Charles Oakley's Courtside Scuffle Perpetuates Knicks' Carousel Season
- With tension already brewing between Carmelo Anthony and Phil Jackson, Charles Oakley's arrest at Madison Sqaure Garden is just another low point for the Knicks' drama filled season.
NEW YORK — Roughly 75 minutes before the Knicks and Clippers tipped off at Madison Square Garden, Doc Rivers squinted at a grainy photograph. A paper, tucked inside a clear, plastic frame, had been plastered on the wall outside Los Angeles’ locker room, a collage highlighting Rivers, a member of the 1992-95 Knicks, and three other former New York players: Jamal Crawford, Raymond Felton and Mike Woodson.
Later the team’s head coach, Woodson played for the Knicks during his 1980-81 rookie season. His voluminous afro and mustache—nobody would blame you for confusing young Woody with Lionel Richie—and antiquated thigh-high shorts were pictured in the top right corner of the paper. At the center of the four players’ photos: an orange circle with the words “Once a Knick, always a Knick,” emblazoned with blue accents. “You were clean back then, Woody!” Rivers yelled.
Midway through the first quarter, it was another former Knick doing the screaming. While play ensued on The Garden’s hallowed floor, Charles Oakley waded through the sellout crowd, reportedly shouting at Knicks owner James Dolan, sitting comfortably in his black, leather courtside seat. Nearly a dozen MSG security guards swarmed the former power forward, wearing a scowl as if he was protecting Patrick Ewing’s paint. He persisted screaming at Dolan and, emotions swelling, began shoving the security staff attempting to quell his cries. Oakley was eventually dragged into the bowels of The World’s Most Famous Arena, handcuffed and detained.
Oakley was ultimately charged with three counts of assault and one count of criminal trespassing. And to think, before the evening began, Knicks head coach Jeff Hornacek told reporters: “I kind of—not was warned—but expected that there was going to be something all the time. It’s lived up to the billing. It’s been something out here.”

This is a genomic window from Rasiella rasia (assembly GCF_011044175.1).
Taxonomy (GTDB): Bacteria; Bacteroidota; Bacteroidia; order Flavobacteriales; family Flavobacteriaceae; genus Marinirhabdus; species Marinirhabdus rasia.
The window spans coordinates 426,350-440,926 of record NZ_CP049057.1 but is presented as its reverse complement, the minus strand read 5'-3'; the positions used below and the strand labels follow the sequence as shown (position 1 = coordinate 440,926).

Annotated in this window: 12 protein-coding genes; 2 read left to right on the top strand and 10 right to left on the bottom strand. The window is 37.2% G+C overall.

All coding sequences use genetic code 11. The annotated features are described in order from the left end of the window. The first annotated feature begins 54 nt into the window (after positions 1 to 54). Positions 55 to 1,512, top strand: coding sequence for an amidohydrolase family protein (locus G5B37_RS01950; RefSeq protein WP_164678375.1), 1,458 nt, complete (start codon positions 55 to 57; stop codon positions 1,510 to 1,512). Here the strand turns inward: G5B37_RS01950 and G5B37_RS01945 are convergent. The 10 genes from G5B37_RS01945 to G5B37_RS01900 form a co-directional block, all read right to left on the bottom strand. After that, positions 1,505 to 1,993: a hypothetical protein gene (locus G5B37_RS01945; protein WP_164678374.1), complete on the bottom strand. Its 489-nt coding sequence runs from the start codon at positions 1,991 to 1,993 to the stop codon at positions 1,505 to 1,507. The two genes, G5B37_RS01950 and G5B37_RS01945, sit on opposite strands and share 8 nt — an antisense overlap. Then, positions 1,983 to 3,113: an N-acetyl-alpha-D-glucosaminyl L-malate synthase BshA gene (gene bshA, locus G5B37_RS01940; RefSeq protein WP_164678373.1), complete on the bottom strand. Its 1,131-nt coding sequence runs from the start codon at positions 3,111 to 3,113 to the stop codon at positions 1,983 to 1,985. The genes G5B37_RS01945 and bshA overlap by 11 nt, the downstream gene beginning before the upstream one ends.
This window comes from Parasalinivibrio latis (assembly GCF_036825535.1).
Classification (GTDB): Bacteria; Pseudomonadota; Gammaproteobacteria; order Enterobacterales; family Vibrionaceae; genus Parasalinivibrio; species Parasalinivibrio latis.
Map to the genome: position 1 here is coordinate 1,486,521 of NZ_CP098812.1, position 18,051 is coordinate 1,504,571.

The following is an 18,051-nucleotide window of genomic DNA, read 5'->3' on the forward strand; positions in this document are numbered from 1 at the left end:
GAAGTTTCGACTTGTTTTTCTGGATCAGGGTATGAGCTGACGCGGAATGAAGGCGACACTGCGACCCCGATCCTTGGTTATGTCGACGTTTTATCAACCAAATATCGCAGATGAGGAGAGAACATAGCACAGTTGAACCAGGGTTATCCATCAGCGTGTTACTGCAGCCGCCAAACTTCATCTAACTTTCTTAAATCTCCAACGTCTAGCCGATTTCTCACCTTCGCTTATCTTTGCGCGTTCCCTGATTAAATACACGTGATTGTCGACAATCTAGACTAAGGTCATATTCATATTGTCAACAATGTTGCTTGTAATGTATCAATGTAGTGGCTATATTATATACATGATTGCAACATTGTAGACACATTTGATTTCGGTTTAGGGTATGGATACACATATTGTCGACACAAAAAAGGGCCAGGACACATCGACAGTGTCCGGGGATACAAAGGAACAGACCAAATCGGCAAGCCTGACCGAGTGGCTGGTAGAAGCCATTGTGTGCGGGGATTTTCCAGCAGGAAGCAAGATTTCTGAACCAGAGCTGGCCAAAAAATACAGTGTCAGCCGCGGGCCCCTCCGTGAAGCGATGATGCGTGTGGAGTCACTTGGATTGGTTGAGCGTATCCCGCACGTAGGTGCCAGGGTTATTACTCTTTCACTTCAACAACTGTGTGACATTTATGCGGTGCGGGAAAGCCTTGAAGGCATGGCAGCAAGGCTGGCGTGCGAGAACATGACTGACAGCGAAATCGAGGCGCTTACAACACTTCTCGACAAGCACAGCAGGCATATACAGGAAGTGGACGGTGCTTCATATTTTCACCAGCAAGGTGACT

The scuffle took place about 30 feet from Hornacek’s chair on the Knicks’ pine. “I played once in a Phoenix where there was a big rumble about 12 rows up from the bench,” he said postgame. And that was it. The coach answered two questions regarding another hapless Knicks loss—Oakley’s scuffle overshadowed New York blowing a seven-point lead to open the fourth quarter—before offering his Suns anecdote. Knicks PR concluded the press conference immediately following Hornacek’s response to the Oakley incident and then extracted his response from the official postgame transcript.
Rivers, Oakley’s Knicks teammate during his lone All-Star campaign in 1993-94, appeared visibly perturbed. "I thought for a second I was gonna run down there, but then I thought, what the hell am I gonna do?" he said postgame. “It’s sad. It’s really sad. He’s the best teammate in the world. I’ve been in the league a long time, I’ve never seen anything like that.”
Precedence hasn’t mattered in New York for quite some time. The Knicks have made inordinary a regularity, perfectly summed by The Garden faithful chanting “Free Oakley” as they fled the arena and poured out into midtown Manhattan. Oakley won’t spend the night in prison, according to the New York Daily News, only perpetuating the latest spin of the Knicks’ 2016-17 carousel.